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“The perfect stock would be attached to the perfect company, and the perfect company has to be engaged in a perfectly simple business, and the perfectly simple business ought to have a perfectly boring name.” — Peter Lynch
Peter Lynch, the author of ‘One Up On Wall Street’ and one of our greatest inspirations here at MyWallSt, had absolutely no problem with buying “boring stocks”…
…and neither should you
In fact, as you can see from the quote above, boring can sometimes be a winner. I was drawn to Lynch’s teachings once more after reading the following feedback from one of our MyWallSt community members. Commenting on the stock market’s recent turmoil and pressure on growth stocks, they said:
“It would also be very helpful to investors like myself to know where you guys are putting your money. Again, I know that’s a personal thing for everyone… but if you [MyWallSt] just gave us one company you’ve added to in this pullback then that would be a great help. It could offer some great comfort in these very challenging market conditions.”
Of course, many investors — including our friend above — know that it’s all a matter of individual choice, risk tolerance, preference, familiarity, etc. But that doesn’t mean that I can’t give you some insight into the “boring” stock that got me through these downturns.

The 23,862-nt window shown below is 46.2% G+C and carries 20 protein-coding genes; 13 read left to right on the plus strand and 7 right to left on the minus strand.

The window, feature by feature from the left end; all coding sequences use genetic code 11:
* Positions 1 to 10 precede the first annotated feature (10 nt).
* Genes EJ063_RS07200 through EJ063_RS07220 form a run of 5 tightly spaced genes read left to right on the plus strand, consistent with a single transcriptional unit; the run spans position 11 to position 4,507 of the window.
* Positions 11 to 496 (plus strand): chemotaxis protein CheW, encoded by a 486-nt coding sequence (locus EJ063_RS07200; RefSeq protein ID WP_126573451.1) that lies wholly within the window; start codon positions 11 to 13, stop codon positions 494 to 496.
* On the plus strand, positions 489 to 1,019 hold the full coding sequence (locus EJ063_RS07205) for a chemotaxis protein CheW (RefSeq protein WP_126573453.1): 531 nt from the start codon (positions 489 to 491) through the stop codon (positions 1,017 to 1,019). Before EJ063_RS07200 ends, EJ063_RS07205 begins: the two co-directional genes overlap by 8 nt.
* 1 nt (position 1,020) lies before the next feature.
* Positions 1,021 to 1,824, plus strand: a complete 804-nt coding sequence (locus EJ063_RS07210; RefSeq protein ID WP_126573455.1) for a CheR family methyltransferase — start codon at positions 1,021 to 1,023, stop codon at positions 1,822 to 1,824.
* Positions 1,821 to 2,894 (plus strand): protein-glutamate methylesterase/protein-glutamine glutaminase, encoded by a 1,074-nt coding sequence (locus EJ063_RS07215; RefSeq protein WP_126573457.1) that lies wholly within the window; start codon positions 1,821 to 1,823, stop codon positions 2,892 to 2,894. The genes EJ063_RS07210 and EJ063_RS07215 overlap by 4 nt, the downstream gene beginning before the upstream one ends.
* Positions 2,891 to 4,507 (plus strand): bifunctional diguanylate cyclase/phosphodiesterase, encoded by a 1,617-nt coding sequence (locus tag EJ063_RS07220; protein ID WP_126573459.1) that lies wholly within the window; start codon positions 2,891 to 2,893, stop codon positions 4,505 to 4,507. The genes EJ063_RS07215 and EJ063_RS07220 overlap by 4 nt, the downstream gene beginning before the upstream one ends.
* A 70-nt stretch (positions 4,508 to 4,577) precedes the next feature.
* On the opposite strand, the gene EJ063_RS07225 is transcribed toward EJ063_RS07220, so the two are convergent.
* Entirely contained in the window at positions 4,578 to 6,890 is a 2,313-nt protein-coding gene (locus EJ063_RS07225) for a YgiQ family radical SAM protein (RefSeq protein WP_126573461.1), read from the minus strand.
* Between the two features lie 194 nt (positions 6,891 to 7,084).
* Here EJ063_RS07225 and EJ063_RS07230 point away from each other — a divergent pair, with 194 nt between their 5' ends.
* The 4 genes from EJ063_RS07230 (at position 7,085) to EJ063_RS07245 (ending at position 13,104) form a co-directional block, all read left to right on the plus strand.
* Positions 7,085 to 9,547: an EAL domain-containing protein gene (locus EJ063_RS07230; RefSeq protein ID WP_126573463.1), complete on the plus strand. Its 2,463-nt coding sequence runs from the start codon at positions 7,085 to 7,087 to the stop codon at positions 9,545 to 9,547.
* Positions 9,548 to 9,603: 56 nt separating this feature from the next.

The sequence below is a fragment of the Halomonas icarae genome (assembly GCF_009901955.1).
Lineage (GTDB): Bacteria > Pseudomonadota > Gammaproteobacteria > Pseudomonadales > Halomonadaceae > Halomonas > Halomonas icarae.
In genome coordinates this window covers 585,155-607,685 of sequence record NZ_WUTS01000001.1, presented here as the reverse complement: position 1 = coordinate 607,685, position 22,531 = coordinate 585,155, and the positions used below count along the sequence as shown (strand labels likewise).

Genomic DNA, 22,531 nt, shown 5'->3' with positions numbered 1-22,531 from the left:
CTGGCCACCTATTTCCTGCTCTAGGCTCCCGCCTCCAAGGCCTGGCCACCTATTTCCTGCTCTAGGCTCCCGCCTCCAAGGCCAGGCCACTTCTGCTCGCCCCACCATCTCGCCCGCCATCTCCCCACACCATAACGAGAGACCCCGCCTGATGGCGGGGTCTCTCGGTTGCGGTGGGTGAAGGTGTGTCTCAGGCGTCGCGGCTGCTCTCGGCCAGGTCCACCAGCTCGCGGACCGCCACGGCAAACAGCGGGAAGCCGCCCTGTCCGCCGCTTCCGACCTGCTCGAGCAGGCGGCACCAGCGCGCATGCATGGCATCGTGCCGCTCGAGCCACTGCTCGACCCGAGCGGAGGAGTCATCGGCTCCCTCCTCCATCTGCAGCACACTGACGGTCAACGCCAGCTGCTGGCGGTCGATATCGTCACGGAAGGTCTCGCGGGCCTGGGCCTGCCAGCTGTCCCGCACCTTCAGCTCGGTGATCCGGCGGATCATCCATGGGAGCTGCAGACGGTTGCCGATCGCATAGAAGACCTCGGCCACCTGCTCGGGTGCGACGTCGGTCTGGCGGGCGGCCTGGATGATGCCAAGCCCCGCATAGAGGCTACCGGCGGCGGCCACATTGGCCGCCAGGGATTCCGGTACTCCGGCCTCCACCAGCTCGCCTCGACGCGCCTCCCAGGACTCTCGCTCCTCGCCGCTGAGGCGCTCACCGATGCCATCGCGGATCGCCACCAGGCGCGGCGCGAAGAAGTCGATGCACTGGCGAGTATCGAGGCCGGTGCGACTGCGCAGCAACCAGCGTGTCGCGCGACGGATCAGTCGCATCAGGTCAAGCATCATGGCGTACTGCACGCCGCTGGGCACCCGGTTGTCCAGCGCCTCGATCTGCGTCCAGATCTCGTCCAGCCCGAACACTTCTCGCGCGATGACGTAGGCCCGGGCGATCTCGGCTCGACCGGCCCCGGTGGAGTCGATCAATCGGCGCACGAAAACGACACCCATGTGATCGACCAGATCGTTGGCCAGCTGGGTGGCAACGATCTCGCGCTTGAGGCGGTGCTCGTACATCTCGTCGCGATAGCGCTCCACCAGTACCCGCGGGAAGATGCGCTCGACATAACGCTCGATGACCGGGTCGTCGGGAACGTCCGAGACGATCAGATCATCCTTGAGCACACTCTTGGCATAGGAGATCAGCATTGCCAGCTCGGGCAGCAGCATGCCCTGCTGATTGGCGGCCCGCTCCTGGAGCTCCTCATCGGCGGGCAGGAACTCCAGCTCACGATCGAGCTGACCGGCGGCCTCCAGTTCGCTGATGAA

For me, that stock was Apple!
I know what you’re thinking: “Apple, seriously? My toddler could give me that answer.”
But Apple is the first company I ever invested in and remains my largest holding — though it was being quickly caught up with by Unity Software at one point before I sought stability.
It’s the company I consistently invest in via a dollar-cost averaging strategy and maintain that I’ll never sell — it’s my ‘anchor stock’, and you should find one too…
Content Manager at MyWallSt
Jamie is the Content Editor here at MyWallSt. His favorite stock is Apple, which is also the first stock he ever bought. Jamie is not only a big fan of its products, but he believes that the tech giant has a whole lot more to give the world, and hasn't even scraped the surface of its potential.